Other observers have noted that two of the seats that are contestable—the Democratic one in Louisiana and the Republican one in Georgia—require a winner to get 50 percent of the overall vote, or they go to a runoff. Louisiana's would be December 3; Georgia's, January 6. Senate control, in other words, could be elusive until three days after the new 114th Senate convenes as scheduled on January 3 (which happens to be a Saturday, so it may be postponed until January 5). If we have runoffs, we can expect an unprecedented flow of outside money in the weeks after Election Day. Keep in mind that North Carolina's Senate contest is likely to hit the $100 million spending mark, most of it dark money. This is a good time to invest in the two states' local television stations. Also, regarding Louisiana and Georgia, keep in mind that turnout in runoff elections is generally low, especially among African Americans. One twist: If the grand jury in Ferguson, Missouri, declines to bring an indictment in the Michael Brown shooting case, that will become a major lever used by Democrats to try to motivate African-American voters.
So there might be 51 Republican seats in the clear on November 5, or in December or January. There might be 52 or even more. But what should not be lost in the shuffle is that we might not have either a stable Republican or Democratic majority but something far more intriguing. The most interesting twist in the election is the strong showing of Greg Orman, running even or (in most polls) ahead as an independent in Kansas against Republican Pat Roberts.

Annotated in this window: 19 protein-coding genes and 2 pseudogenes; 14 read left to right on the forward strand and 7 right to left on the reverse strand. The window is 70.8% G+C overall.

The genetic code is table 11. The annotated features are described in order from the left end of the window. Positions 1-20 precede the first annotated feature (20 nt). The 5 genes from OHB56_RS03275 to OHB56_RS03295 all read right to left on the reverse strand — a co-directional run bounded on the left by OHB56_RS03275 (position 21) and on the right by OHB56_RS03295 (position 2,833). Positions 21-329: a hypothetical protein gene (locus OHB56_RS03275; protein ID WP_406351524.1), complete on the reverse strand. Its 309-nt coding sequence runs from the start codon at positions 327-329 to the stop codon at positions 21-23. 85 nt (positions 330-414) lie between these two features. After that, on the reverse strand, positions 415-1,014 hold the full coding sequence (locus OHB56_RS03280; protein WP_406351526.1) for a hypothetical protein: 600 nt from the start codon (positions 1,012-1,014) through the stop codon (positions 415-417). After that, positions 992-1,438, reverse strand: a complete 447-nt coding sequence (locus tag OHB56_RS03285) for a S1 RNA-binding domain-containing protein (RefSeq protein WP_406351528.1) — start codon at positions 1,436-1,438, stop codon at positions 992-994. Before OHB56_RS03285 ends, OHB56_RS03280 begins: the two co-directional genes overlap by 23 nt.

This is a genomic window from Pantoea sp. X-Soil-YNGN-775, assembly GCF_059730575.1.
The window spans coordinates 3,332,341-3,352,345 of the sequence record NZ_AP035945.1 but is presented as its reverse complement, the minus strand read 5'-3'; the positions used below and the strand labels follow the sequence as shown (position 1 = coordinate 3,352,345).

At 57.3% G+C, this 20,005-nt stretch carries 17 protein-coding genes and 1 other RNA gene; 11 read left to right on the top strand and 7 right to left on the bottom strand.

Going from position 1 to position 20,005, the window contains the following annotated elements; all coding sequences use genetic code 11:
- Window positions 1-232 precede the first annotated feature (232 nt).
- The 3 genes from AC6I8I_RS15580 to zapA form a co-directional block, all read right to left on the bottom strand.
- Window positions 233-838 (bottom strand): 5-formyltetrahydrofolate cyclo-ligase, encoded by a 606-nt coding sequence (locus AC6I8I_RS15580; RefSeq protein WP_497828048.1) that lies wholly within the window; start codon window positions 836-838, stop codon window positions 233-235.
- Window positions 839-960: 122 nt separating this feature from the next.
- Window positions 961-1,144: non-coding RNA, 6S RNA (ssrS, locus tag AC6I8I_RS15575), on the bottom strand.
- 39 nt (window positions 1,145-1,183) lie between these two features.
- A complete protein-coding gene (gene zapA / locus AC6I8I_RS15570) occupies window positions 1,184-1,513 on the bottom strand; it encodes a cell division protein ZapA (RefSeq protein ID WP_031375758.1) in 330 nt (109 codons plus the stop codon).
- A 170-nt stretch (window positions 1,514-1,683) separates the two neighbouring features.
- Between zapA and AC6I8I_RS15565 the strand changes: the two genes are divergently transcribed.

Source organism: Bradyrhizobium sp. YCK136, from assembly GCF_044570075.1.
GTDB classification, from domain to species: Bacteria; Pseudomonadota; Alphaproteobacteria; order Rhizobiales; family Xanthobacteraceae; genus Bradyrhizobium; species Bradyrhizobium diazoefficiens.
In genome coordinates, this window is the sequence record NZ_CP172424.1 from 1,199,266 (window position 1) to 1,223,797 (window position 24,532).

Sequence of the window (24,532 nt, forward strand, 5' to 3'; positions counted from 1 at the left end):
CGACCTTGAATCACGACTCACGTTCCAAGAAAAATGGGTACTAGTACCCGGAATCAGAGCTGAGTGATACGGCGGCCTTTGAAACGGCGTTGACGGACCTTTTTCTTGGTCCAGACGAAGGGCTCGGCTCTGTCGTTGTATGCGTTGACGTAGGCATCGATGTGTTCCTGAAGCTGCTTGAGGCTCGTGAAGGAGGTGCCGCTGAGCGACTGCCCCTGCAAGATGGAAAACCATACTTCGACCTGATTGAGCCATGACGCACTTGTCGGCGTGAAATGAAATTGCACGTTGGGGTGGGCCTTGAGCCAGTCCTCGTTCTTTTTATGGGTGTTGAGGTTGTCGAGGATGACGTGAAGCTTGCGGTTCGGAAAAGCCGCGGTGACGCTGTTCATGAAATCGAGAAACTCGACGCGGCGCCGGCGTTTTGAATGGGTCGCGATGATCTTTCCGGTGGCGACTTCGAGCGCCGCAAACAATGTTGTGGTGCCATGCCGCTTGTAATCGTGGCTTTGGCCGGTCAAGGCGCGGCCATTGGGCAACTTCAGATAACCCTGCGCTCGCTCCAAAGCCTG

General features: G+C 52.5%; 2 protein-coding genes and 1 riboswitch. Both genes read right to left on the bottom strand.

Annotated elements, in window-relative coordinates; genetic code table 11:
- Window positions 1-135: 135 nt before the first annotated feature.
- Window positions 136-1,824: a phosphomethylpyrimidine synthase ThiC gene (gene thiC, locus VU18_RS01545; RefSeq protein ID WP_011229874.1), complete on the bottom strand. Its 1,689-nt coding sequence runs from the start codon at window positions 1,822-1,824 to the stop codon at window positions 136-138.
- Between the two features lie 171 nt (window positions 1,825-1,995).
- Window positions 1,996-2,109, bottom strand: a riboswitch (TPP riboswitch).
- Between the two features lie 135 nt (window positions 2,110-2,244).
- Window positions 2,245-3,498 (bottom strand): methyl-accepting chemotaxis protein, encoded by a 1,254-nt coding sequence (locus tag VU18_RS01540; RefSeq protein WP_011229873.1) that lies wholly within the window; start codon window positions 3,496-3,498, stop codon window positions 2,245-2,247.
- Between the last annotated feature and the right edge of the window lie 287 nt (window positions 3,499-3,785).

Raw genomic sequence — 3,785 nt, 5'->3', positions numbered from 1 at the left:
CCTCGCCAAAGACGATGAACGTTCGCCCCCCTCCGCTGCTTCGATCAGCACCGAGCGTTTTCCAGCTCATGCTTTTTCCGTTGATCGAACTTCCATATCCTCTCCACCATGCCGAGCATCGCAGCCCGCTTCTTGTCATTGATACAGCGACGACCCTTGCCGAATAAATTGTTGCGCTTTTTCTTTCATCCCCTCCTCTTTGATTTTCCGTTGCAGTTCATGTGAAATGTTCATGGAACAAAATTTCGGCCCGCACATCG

Let's have a little fun. Imagine that Orman wins and joins two others elected as neither Democrats nor Republicans, independents Angus King of Maine and Bernie Sanders of Vermont. Now imagine that the Senate ends up with 50 Republicans, 47 Democrats, and the three who did not get elected as either D's or R's. Sanders almost certainly would continue to caucus with the Democrats—making it 50/48/2. King has said publicly that he is not wedded to continuing to caucus with Democrats—that it would depend on the numbers, and on what he could do for Maine. But King, who is a deep thinker with strong views on many policies and on how government should work and who has decried the deep dysfunction in the Senate, will also have broader objectives than a few narrow things for his state.
What if King and Orman align, and perhaps bring in one or more other senators—Joe Manchin of West Virginia is an obvious one—to form a Centrist Caucus. They go to both party leaders and offer to provide the votes for majority status in return for commitments on a list of policy and process priorities. But there is a twist: If the party that makes the commitments fails to deliver, the Centrist Caucus members will switch to the other side, changing the majority, including all the committee ratios, committee chairs, and so on. And if the other party fails to deliver, they might switch back. I am not sure what would be on their list; it might include Manchin's bipartisan background-check bill, an infrastructure package, corporate or broader tax reform, some spending priorities, maybe immigration. In my wildest dreams, it would include a demand of McConnell that to become majority leader, he would have to bring up meaningful campaign-finance reform, an issue King has championed.